Watching the Swedes

fredagsmys2

I was just in my local supermarket doing a quick bit of food shopping. Although the place was relatively empty at that time of day,  I noticed that a few of the aisles were the most popular. Throngs of people gathered in the TexMex aisle, the soft drinks aisle and the aisle displaying crisps.

Of course, I thought! It’s Friday! And in Sweden, that means Fredagsmys!

‘Fredagsmys’ is loosely translated as ‘Friday Cosying’, and it is a relatively modern ritual in Sweden established in the 90’s. Prevalent up and down the country, ‘fredagsmys’ is when friends and families gather together to mark the end of the working week. it’s mostly associated with families and children and traditions differ family to family. However,  one common denominator seems to be that food should be easy and quick to make. In other words, Friday night is a huge night for tacos and pizza in Sweden.

Gathering around food for cosy…

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The most popular names in Sweden

Yaay! My curiosity has been quenched! Swedish ranking of most popular names in 2018 has just been released a little while ago! And so I reblog the post from Watching The Swedes about most popular of them. It seems like William and Alice are ruling again. Which ones out of all these mentioned here do you like the most? Off to look up the whole statistics now. 😀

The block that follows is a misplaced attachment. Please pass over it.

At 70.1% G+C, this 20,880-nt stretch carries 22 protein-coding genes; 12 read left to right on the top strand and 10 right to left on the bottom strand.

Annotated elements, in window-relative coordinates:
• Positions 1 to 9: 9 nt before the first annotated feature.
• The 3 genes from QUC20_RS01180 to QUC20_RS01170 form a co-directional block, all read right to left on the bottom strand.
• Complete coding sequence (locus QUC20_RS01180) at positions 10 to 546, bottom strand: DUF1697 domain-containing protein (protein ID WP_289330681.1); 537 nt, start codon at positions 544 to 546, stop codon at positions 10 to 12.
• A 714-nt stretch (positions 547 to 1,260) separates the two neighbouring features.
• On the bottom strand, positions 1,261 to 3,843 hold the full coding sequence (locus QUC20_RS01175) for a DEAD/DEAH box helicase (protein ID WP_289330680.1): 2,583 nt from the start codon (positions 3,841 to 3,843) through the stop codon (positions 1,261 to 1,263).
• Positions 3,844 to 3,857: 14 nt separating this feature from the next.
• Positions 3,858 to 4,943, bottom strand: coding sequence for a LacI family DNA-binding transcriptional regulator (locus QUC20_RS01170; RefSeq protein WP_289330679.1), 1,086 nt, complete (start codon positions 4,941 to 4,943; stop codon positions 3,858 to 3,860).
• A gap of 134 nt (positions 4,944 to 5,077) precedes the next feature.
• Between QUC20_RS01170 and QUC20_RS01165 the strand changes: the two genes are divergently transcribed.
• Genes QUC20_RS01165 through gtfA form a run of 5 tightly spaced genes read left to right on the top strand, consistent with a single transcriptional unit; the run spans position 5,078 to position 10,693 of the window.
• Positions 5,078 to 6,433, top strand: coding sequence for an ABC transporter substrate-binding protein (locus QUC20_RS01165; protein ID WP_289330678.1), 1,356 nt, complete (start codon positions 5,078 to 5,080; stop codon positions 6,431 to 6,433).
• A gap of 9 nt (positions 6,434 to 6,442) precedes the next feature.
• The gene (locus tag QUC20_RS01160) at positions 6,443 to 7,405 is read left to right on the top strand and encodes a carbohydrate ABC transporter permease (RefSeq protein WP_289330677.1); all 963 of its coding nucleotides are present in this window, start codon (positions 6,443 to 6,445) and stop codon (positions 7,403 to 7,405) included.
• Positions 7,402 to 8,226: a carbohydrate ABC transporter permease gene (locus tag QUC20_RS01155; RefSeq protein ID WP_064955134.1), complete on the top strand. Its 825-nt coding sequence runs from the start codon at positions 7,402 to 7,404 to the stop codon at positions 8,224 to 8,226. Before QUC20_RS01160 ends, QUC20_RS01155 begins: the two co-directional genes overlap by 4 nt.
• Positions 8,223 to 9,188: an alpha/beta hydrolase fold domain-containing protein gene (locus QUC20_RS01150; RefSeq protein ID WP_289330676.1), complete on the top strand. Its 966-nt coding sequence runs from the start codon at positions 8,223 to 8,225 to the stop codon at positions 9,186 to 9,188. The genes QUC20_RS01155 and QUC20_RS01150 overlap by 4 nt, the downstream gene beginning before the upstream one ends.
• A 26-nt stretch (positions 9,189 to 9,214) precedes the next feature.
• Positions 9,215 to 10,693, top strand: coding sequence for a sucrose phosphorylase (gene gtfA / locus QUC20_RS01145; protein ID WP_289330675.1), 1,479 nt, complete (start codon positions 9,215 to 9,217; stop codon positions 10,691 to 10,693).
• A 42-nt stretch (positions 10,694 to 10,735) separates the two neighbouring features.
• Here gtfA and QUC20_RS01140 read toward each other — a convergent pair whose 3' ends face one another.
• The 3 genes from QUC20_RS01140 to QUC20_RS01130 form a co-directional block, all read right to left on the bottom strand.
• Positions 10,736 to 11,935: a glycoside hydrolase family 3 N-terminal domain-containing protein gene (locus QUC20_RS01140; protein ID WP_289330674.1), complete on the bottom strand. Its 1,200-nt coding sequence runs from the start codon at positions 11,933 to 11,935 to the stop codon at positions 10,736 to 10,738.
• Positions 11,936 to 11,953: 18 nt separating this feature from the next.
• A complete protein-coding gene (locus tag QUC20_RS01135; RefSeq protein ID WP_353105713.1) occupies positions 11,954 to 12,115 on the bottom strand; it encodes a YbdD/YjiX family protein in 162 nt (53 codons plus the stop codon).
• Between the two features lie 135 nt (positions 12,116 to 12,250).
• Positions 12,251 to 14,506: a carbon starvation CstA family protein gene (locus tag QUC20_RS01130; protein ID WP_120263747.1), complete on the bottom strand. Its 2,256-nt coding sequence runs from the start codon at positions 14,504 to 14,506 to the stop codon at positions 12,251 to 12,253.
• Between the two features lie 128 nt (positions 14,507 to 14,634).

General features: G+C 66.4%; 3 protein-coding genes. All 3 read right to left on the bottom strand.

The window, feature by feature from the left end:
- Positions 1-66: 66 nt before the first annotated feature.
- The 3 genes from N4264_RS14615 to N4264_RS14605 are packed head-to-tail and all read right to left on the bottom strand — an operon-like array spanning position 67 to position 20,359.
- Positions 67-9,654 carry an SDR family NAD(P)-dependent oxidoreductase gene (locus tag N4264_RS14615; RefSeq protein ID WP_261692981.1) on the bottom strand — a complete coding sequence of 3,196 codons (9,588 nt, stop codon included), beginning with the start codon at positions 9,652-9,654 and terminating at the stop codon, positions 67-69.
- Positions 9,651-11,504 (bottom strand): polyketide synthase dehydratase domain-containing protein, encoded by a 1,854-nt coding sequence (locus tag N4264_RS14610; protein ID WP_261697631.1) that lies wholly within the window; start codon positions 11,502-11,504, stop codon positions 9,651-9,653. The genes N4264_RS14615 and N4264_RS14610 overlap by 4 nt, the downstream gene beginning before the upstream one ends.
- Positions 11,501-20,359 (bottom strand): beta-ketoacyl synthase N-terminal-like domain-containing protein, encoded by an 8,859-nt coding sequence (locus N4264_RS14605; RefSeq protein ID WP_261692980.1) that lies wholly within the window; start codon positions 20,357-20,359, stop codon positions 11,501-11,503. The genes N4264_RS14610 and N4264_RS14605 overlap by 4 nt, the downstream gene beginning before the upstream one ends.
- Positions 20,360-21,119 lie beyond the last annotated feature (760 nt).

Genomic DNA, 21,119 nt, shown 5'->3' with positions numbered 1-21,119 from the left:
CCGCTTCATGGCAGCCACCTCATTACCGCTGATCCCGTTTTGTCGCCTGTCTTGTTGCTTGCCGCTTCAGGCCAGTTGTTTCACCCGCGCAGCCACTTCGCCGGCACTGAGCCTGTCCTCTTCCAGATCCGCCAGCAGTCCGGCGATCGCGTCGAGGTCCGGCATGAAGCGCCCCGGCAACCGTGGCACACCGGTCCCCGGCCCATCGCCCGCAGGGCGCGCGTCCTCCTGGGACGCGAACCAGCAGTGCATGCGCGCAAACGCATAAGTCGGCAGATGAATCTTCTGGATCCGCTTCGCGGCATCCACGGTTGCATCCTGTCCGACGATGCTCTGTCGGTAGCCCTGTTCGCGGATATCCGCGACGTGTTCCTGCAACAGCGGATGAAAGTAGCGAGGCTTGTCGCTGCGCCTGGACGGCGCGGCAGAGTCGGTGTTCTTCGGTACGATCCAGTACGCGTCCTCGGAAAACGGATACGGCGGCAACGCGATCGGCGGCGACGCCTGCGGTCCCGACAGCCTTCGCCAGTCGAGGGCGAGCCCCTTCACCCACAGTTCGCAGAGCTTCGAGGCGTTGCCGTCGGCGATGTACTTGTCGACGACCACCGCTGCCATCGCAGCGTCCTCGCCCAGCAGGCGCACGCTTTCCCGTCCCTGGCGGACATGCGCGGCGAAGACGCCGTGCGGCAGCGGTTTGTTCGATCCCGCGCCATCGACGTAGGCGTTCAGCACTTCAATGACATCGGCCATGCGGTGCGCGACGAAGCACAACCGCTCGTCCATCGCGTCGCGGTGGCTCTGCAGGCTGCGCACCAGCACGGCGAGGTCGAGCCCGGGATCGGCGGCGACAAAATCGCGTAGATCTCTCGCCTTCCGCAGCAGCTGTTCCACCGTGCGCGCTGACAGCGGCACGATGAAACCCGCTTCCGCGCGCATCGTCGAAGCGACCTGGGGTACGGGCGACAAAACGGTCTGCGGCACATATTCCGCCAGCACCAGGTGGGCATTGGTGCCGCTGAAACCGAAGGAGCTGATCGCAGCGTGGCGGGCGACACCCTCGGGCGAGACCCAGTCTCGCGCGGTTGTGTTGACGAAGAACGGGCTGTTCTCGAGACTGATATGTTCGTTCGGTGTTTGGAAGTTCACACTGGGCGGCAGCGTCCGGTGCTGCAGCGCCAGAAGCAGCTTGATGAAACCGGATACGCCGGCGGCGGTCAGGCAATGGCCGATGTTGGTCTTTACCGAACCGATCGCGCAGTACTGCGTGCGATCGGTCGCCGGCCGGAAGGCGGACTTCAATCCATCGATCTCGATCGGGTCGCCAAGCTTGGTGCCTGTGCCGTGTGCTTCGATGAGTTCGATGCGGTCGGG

Watching the Swedes

Oliver was the most popular name for male newborns in the UK last year. And Olivia was the most popular female name. In London, it was Amelia and Mohammed and in Ireland it was Jack and Emily.

So what about Sweden in 2018? Just-released information from Sweden’s office of statistics give us the following answer.

The most popular top 5 names for male newborns were:

  1. William
  2. Liam
  3. Noah
  4. Lucas
  5. Oliver

In fact, there are 44010 males in Sweden with the name William. And 58 females!

And for newborn girls it was:

  1. Alice
  2. Maja
  3. Lilly
  4. Ella
  5. Wilma

Interestingly, there are 38957 females called Alice in Sweden. And 22 men!

The names Ture, Lias and Amir are the fastest climbing names in the list of boys’ names. And for girls, Hailey och Bianca. The names Sebastian, Neo, Simon, Emelie, Ellinor, Idun and Noomi have left the top 20 list.

If you want…

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Ice, ice baby: 15 Swedish words for ice

I didn’t even know that!… And I thought I can speak Swedish! 😶 It’s fascinating for me, especially that I’ve always been so fascinated with ice!

Watching the Swedes

Currently in the depths of winter, the Swedish landscape is covered in snow and ice.

I previously published a blog about 50 Swedish words for snow. So I became curious about how many words are there to describe ice.

I was surprised to find an enormous number of words. I guess it’s not so surprising for a Nordic country with so many lakes, rivers and waterways that there are many words to describe the different stages and shapes of frozen water.

Here are 15 of the words I found: 15 words for ice.

  1. Is – the standard word for ice
  2. Blankis – ice that shines like a mirror
  3. Nyis – ice that’s only a couple of centimeters thick and transparent
  4. Fast is – thick ice, often not transparent
  5. Issörja – when the air is cold but the water is moving, a kind of ice slop forms
  6. Tallrikis – plates of…